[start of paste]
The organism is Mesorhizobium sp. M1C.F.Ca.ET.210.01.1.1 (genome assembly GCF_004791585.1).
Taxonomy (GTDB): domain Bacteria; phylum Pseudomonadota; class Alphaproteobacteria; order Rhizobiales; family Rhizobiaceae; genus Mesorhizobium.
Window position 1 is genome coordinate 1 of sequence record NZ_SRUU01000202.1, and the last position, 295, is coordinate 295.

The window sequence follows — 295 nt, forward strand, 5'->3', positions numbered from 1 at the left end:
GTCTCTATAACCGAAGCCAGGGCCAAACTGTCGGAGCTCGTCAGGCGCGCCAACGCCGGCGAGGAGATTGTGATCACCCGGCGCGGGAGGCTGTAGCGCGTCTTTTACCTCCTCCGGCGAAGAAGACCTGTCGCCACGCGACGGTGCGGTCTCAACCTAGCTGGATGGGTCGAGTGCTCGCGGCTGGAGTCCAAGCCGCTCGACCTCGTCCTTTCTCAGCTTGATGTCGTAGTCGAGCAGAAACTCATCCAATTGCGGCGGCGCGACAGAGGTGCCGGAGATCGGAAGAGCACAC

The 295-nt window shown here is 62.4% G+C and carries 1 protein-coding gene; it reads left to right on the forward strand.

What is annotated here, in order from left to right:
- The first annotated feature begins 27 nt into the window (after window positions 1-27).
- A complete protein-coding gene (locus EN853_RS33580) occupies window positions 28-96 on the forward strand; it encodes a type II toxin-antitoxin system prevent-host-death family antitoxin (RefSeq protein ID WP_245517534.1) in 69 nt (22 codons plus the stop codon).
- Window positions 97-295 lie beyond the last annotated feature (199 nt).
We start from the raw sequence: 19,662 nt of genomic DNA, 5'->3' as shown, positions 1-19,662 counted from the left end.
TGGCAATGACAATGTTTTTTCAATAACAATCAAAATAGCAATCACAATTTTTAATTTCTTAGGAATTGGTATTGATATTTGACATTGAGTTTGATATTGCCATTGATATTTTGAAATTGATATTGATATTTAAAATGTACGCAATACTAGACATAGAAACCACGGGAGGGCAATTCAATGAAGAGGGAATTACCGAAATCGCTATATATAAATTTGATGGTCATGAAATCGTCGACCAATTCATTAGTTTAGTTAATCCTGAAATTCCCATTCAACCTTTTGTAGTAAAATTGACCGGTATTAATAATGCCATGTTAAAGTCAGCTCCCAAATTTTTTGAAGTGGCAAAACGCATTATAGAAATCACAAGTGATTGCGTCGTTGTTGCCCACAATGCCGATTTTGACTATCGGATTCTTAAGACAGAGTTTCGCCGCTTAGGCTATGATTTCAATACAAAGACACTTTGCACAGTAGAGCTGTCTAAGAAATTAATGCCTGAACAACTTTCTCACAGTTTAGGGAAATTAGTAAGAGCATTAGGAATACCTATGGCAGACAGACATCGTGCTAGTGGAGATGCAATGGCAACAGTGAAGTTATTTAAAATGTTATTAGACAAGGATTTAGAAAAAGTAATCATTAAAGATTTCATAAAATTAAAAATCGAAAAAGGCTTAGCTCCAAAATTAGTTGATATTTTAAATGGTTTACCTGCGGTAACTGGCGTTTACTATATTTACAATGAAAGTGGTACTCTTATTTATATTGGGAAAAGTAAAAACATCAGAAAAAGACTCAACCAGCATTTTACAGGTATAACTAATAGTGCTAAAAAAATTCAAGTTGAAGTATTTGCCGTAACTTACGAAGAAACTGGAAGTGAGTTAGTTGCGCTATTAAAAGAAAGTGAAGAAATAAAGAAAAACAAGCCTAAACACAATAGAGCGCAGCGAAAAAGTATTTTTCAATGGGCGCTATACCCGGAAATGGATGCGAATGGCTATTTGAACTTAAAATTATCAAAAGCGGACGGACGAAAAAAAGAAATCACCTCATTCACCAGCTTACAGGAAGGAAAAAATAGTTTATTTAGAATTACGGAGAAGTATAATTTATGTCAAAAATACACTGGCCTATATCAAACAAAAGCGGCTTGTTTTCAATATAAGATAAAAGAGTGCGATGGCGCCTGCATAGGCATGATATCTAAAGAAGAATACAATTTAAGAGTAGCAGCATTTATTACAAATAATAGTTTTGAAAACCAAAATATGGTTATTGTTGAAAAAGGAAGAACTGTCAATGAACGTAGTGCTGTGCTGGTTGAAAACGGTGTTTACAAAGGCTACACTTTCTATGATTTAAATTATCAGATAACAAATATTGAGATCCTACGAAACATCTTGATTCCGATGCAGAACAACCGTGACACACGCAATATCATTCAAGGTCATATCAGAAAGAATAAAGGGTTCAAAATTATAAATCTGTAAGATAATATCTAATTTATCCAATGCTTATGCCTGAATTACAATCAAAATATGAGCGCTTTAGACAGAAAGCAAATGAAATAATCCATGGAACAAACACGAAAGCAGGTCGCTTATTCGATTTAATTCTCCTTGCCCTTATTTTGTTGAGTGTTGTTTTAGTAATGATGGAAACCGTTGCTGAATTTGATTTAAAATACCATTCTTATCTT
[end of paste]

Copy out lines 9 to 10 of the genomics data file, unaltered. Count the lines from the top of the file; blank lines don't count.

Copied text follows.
- A complete protein-coding gene (locus EN853_RS33580) occupies window positions 28-96 on the forward strand; it encodes a type II toxin-antitoxin system prevent-host-death family antitoxin (RefSeq protein ID WP_245517534.1) in 69 nt (22 codons plus the stop codon).
- Window positions 97-295 lie beyond the last annotated feature (199 nt).